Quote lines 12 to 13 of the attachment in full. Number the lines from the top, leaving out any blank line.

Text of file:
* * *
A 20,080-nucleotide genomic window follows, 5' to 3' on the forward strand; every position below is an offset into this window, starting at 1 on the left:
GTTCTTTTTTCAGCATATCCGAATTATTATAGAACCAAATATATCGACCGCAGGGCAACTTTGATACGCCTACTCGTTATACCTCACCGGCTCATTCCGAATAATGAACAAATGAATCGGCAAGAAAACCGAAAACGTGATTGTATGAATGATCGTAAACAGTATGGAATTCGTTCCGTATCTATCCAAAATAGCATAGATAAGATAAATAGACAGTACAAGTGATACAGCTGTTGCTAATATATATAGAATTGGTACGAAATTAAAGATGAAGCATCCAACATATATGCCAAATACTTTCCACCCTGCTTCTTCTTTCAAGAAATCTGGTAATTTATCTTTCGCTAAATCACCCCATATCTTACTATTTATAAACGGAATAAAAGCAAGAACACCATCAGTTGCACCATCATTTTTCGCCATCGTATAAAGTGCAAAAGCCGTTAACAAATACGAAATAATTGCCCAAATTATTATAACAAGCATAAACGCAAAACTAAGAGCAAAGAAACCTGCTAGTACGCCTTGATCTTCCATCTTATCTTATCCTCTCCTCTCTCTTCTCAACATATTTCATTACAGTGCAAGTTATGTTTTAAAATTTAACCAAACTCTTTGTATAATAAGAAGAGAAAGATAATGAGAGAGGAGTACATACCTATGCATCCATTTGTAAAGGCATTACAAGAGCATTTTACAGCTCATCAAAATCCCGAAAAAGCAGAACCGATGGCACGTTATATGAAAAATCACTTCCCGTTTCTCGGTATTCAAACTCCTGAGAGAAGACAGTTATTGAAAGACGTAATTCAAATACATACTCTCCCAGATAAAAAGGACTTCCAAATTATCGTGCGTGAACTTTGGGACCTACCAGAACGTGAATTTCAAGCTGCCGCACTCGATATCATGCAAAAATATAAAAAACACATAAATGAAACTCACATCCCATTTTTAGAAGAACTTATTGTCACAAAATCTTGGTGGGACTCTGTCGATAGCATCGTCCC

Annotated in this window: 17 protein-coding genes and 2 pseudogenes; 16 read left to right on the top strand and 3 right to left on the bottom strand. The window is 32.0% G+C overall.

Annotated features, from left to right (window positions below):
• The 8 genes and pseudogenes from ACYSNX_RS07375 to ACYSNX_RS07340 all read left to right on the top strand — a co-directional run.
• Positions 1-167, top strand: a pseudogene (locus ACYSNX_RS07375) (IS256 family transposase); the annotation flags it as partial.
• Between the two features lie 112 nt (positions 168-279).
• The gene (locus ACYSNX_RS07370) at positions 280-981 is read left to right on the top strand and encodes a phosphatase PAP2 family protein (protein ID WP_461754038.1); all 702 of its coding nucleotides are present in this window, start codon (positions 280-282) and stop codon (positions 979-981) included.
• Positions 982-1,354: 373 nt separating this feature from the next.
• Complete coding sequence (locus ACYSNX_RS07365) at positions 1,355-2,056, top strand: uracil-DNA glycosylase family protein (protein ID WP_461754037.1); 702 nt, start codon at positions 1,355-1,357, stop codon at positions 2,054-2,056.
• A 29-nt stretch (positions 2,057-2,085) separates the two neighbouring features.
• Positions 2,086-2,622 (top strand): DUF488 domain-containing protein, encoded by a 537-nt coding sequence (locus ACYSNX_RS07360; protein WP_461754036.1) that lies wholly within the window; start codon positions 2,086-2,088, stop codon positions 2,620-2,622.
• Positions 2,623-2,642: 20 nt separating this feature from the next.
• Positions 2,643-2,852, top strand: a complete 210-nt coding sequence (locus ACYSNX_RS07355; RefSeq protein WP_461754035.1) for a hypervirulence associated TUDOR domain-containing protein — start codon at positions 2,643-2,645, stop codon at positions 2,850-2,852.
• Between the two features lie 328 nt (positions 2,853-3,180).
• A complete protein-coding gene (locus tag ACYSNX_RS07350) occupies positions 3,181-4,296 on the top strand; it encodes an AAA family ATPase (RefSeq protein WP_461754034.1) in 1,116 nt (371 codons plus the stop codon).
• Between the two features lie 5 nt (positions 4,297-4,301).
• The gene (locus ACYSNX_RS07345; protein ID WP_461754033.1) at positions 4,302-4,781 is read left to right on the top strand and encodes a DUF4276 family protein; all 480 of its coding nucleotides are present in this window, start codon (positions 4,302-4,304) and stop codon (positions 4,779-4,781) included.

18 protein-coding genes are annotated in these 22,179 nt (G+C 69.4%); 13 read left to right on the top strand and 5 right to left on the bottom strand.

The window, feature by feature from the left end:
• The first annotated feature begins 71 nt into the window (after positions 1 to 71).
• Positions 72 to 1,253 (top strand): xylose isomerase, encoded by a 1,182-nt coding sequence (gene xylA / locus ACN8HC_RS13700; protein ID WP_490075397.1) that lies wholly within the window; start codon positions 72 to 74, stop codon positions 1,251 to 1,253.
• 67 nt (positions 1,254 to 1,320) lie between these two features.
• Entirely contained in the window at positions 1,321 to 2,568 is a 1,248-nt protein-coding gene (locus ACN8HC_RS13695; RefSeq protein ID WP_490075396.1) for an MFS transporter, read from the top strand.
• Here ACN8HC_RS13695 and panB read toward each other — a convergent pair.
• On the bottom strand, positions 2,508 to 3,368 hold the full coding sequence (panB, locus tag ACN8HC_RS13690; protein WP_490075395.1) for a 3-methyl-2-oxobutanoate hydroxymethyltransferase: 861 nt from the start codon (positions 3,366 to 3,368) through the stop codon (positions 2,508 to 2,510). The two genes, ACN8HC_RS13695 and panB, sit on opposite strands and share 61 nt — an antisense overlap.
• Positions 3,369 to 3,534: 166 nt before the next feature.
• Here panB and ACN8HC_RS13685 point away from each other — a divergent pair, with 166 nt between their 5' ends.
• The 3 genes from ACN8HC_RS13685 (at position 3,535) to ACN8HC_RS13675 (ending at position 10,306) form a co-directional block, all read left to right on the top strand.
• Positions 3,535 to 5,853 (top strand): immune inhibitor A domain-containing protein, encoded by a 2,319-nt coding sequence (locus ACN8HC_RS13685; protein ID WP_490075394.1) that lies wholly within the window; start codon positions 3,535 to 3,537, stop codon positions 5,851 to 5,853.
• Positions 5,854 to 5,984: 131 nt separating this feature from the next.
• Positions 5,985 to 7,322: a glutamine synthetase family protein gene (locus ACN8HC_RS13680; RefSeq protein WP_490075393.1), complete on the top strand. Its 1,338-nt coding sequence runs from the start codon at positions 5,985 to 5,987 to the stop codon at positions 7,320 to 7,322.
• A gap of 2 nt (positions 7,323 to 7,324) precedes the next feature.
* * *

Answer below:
• Positions 2,086-2,622 (top strand): DUF488 domain-containing protein, encoded by a 537-nt coding sequence (locus ACYSNX_RS07360; protein WP_461754036.1) that lies wholly within the window; start codon positions 2,086-2,088, stop codon positions 2,620-2,622.
• Positions 2,623-2,642: 20 nt separating this feature from the next.